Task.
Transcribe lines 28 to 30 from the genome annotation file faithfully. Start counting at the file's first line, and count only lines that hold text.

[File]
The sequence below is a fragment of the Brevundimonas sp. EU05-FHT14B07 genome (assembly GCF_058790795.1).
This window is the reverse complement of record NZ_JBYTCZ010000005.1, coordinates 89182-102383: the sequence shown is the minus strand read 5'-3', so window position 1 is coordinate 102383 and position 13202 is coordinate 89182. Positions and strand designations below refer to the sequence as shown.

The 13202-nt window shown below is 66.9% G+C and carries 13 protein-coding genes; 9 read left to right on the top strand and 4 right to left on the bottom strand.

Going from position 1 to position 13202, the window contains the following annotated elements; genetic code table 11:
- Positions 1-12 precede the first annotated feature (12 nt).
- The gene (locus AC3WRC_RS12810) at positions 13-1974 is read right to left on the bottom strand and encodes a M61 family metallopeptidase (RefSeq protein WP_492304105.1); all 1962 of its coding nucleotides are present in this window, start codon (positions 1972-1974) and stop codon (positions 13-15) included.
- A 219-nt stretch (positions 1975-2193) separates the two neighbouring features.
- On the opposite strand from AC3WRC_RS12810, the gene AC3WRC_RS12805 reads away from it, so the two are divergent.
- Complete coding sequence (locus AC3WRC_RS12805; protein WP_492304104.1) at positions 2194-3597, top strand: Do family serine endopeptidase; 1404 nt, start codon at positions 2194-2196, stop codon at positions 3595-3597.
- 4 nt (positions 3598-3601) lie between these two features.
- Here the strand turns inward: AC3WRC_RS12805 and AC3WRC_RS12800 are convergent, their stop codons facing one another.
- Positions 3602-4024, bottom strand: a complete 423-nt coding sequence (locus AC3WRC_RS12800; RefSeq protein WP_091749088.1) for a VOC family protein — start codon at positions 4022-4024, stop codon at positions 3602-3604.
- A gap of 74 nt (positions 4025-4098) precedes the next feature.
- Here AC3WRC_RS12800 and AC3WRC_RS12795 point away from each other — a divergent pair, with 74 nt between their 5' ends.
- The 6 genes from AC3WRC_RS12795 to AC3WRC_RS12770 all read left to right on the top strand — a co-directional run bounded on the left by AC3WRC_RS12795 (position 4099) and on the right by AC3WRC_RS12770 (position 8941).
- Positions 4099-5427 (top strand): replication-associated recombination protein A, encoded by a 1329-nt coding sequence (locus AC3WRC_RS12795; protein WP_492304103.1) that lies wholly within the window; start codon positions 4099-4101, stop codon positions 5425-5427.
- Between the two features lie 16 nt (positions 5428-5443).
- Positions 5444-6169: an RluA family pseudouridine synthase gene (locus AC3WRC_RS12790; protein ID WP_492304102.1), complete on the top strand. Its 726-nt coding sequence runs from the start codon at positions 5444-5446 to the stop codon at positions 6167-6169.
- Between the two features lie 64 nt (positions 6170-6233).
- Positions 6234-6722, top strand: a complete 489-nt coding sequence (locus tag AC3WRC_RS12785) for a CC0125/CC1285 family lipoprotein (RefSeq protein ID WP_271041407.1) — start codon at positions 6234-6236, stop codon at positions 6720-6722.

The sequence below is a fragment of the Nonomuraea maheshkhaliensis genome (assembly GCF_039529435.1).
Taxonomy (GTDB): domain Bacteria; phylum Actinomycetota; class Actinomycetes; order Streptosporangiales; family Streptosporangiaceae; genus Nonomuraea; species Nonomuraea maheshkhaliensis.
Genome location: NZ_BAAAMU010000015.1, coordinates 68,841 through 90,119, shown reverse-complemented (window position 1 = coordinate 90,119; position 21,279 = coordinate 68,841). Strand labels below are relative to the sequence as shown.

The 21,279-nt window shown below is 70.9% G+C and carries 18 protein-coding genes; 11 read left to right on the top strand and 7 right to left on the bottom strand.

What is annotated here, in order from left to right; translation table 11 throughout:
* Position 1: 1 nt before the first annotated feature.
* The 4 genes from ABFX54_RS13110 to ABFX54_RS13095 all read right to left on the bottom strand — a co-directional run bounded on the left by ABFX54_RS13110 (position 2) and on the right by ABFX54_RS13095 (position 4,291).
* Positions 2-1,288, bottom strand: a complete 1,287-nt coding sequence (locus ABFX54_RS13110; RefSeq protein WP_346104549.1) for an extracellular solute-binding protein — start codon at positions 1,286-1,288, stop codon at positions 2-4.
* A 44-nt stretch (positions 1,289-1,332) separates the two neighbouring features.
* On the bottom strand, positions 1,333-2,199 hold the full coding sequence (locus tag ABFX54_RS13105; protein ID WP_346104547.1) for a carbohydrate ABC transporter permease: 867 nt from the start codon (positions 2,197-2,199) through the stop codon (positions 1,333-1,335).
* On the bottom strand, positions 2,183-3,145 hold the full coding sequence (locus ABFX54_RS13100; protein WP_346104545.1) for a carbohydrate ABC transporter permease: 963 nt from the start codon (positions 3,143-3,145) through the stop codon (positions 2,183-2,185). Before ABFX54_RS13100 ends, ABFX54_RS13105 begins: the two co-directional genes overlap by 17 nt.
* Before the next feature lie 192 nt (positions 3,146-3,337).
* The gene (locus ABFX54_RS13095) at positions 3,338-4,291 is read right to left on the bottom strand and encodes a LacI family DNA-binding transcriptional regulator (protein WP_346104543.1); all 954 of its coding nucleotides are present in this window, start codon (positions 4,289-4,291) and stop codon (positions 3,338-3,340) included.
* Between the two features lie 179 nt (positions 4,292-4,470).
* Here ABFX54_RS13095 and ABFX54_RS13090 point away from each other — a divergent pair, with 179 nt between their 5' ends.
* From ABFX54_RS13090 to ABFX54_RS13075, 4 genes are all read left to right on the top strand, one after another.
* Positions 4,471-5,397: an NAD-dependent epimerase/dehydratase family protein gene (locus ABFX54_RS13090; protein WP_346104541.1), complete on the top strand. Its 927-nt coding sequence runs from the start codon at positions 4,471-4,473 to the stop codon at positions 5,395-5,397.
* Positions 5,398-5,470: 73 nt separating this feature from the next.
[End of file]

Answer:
* Positions 2-1,288, bottom strand: a complete 1,287-nt coding sequence (locus ABFX54_RS13110; RefSeq protein WP_346104549.1) for an extracellular solute-binding protein — start codon at positions 1,286-1,288, stop codon at positions 2-4.
* A 44-nt stretch (positions 1,289-1,332) separates the two neighbouring features.
* On the bottom strand, positions 1,333-2,199 hold the full coding sequence (locus tag ABFX54_RS13105; protein ID WP_346104547.1) for a carbohydrate ABC transporter permease: 867 nt from the start codon (positions 2,197-2,199) through the stop codon (positions 1,333-1,335).